As a result, his company had decided to “suspend” the display pending advice from legal advisers, the Advertising Standards Board and “other authorities”.  In the event, judgment was never passed by the Advertising Standards Board or any other authority, legal or otherwise.  The display was never put back: it was replaced by an advertisement for beer and oOh! Media subsequently terminated its contract with Australians for Palestine.  Once again, “community standards” had prevailed.

The media was either relatively disinterested or suspicious.  Radio talkback host Tom Elliott asked Samah Sabawi, the very articulate advocate for Australians for Palestine: “Do you see yourself as a Palestinian or an Australian?” Such a question would never be asked of a Jewish supporter of the state of Israel.  The accusations of anti-semitism would pour in.  

This was followed by: “Are you one of the people responsible for this billboard?”,  as if Australians for Palestine was somehow breaking the law; and then by his remark that: “We have had a number of Israeli Australians call us to say that Arab-Israelis have equal rights.” This line was reinforced by the Zionist Federation of Australia and the Zionist Council of Victoria, whose spokesmen said: “Israel has for decades actively attempted to bring self-determination for Palestinians despite the best efforts of Hamas and other terrorists.”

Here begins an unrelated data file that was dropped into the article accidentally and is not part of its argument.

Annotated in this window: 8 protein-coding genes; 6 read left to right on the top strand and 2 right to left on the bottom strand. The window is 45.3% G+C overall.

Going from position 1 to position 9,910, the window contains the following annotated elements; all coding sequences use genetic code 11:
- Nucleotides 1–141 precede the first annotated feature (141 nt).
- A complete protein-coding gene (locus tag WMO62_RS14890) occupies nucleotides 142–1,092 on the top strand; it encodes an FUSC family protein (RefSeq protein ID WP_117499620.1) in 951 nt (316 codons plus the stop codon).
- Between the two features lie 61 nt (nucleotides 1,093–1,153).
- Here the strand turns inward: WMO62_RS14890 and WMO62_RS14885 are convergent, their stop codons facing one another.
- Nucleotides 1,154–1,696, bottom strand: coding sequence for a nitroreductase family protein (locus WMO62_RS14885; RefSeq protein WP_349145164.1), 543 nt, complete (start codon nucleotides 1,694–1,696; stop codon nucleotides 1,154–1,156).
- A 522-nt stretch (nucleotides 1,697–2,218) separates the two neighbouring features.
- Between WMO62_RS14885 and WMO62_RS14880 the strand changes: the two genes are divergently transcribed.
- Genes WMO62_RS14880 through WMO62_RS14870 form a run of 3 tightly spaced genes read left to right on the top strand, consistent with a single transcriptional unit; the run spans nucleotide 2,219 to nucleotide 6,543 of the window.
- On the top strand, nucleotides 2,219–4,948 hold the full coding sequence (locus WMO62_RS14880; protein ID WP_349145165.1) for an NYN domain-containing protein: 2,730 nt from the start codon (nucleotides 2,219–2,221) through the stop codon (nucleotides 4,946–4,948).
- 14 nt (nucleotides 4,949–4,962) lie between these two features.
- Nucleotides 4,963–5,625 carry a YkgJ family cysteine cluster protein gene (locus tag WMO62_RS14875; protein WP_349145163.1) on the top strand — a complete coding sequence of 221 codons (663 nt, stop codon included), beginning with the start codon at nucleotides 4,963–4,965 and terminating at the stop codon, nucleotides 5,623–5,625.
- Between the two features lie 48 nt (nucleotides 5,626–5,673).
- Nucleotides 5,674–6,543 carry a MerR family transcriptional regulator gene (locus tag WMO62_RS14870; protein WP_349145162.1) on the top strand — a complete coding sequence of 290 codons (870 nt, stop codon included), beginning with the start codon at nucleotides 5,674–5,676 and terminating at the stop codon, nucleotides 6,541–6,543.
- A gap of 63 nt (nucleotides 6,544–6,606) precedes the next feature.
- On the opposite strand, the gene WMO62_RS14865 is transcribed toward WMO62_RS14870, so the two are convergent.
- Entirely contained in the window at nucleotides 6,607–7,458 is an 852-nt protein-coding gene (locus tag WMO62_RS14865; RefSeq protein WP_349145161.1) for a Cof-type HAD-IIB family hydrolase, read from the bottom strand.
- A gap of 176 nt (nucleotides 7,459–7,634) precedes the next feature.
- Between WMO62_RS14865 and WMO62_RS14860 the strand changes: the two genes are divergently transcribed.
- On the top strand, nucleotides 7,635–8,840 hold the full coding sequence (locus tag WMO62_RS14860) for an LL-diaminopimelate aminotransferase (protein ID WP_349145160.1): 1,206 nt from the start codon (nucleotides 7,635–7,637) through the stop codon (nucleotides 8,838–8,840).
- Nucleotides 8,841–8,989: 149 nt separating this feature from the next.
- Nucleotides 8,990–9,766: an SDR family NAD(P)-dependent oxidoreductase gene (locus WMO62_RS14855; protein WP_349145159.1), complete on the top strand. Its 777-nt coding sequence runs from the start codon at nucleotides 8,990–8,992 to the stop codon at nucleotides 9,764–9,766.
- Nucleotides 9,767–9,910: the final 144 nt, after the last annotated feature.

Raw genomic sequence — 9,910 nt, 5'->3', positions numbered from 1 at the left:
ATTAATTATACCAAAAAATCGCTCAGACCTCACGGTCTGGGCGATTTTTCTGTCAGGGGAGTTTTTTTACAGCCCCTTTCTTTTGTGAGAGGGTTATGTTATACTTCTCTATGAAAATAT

This suppression of Palestinian opinion during the assault on Gaza was not an isolated event.  In South Australia, the Australian Friends of Palestine Association booked electronic advertising space around the boundary at Adelaide Oval.  The original message to be shown over 30 seconds would have read “Free Palestine. Free Gaza. Donate now www.afopa.com.au”, but this was rejected by the Adelaide Football Club as being a political statement.